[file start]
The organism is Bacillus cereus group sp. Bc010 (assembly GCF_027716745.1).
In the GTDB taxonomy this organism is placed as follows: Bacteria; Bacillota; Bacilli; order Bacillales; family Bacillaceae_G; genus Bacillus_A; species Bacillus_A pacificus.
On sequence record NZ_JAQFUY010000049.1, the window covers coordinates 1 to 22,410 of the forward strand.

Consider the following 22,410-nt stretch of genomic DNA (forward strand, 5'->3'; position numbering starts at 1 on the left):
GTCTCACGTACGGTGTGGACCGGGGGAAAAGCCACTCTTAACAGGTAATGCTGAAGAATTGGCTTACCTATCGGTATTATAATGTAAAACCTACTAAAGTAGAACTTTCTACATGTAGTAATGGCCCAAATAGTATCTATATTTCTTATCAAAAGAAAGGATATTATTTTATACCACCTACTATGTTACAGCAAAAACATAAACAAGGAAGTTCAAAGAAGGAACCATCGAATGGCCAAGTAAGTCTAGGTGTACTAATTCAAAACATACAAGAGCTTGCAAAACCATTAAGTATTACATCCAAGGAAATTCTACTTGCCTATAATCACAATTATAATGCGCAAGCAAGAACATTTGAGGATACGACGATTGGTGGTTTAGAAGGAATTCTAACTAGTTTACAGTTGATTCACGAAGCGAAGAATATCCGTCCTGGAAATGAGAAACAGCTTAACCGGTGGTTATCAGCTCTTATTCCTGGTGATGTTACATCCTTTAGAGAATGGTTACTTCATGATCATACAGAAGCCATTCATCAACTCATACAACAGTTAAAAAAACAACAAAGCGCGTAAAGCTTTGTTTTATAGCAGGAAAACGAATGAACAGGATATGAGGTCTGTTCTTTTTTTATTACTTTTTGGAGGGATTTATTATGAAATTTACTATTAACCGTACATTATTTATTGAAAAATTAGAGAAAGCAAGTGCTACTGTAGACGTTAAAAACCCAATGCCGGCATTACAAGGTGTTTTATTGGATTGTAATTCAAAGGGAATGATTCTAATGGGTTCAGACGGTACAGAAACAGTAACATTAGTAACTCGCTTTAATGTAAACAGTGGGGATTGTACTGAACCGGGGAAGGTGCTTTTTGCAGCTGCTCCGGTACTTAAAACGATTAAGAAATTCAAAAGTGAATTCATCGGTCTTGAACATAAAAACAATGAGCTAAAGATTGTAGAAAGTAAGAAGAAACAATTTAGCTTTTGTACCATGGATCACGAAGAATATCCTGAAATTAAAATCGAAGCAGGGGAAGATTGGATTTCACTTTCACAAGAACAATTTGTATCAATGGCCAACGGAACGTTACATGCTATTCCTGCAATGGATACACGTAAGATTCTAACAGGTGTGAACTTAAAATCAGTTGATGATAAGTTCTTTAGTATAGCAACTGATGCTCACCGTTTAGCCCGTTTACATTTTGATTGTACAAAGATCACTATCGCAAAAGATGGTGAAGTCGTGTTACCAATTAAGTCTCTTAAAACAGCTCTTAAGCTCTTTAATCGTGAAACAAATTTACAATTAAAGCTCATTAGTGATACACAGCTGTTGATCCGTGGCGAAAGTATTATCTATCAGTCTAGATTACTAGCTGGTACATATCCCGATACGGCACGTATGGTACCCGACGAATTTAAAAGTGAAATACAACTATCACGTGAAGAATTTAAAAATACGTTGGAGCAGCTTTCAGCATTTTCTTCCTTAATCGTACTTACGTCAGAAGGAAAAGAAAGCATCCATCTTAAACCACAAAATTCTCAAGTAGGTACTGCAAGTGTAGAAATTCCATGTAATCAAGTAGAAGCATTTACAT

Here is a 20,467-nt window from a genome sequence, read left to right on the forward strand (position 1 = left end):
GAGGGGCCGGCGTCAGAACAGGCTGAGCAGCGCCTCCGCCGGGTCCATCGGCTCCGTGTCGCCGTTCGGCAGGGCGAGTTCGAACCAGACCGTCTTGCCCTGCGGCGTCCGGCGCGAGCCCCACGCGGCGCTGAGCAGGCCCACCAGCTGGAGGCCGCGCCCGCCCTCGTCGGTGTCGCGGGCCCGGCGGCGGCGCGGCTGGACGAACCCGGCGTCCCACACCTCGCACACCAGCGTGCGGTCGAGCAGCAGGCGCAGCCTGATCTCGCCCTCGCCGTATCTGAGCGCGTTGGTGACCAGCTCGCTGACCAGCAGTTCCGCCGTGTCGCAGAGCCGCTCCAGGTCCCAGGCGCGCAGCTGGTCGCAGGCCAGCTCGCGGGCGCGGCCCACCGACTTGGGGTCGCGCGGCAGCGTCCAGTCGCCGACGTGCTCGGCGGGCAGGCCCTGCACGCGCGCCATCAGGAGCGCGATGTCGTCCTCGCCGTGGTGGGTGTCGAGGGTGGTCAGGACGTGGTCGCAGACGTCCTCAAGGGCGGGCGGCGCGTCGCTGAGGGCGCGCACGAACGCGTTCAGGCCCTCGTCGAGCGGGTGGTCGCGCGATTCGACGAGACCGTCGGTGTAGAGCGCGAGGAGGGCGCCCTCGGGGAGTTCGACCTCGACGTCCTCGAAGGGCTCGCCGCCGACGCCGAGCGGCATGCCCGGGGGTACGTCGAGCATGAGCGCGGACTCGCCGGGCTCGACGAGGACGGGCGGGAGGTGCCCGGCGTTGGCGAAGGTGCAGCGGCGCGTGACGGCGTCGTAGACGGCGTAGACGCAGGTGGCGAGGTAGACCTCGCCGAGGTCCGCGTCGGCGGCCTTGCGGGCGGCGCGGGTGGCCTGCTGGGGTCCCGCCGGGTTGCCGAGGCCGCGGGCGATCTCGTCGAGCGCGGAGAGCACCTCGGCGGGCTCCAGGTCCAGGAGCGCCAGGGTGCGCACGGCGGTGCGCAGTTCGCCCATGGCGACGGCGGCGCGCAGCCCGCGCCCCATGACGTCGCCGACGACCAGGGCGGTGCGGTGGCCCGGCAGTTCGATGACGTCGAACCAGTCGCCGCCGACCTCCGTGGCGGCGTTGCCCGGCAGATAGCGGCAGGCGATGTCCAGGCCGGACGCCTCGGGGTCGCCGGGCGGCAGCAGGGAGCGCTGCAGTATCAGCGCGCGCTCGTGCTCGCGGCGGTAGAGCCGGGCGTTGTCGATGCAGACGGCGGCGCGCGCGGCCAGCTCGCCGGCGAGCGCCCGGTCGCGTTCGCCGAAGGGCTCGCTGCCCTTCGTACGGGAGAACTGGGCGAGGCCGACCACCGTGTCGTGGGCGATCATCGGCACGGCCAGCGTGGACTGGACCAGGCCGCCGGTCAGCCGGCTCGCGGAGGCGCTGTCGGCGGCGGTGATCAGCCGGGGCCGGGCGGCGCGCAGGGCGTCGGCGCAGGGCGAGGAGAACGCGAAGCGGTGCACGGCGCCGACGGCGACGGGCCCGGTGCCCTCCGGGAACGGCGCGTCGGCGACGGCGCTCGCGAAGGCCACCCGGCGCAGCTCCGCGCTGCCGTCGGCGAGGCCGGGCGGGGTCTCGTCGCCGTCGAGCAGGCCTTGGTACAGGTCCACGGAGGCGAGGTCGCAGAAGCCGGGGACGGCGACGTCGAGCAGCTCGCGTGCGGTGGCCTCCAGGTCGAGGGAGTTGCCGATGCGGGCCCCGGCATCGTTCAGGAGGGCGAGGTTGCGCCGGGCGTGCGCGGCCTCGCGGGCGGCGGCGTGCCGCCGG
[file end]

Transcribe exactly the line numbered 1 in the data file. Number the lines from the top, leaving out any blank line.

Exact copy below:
The organism is Bacillus cereus group sp. Bc010 (assembly GCF_027716745.1).